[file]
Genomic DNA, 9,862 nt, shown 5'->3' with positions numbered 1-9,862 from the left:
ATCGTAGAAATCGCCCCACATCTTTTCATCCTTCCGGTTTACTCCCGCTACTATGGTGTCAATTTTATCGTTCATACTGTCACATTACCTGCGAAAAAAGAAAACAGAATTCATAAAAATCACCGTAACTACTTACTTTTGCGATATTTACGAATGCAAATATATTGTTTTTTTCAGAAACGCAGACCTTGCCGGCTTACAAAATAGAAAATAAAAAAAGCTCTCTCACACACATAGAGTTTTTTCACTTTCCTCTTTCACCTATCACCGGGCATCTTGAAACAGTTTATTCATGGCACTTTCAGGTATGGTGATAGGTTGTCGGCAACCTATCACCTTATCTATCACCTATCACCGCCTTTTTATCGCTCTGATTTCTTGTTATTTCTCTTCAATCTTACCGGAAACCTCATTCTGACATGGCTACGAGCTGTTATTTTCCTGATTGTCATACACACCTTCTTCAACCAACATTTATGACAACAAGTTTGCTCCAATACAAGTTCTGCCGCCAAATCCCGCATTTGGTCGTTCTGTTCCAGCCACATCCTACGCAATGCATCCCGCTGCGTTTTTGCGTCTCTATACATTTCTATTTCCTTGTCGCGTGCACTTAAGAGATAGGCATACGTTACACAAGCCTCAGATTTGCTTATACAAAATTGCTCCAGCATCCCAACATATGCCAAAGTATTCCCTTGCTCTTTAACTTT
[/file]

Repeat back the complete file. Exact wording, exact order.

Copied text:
Genomic DNA, 9,862 nt, shown 5'->3' with positions numbered 1-9,862 from the left:
ATCGTAGAAATCGCCCCACATCTTTTCATCCTTCCGGTTTACTCCCGCTACTATGGTGTCAATTTTATCGTTCATACTGTCACATTACCTGCGAAAAAAGAAAACAGAATTCATAAAAATCACCGTAACTACTTACTTTTGCGATATTTACGAATGCAAATATATTGTTTTTTTCAGAAACGCAGACCTTGCCGGCTTACAAAATAGAAAATAAAAAAAGCTCTCTCACACACATAGAGTTTTTTCACTTTCCTCTTTCACCTATCACCGGGCATCTTGAAACAGTTTATTCATGGCACTTTCAGGTATGGTGATAGGTTGTCGGCAACCTATCACCTTATCTATCACCTATCACCGCCTTTTTATCGCTCTGATTTCTTGTTATTTCTCTTCAATCTTACCGGAAACCTCATTCTGACATGGCTACGAGCTGTTATTTTCCTGATTGTCATACACACCTTCTTCAACCAACATTTATGACAACAAGTTTGCTCCAATACAAGTTCTGCCGCCAAATCCCGCATTTGGTCGTTCTGTTCCAGCCACATCCTACGCAATGCATCCCGCTGCGTTTTTGCGTCTCTATACATTTCTATTTCCTTGTCGCGTGCACTTAAGAGATAGGCATACGTTACACAAGCCTCAGATTTGCTTATACAAAATTGCTCCAGCATCCCAACATATGCCAAAGTATTCCCTTGCTCTTTAACTTT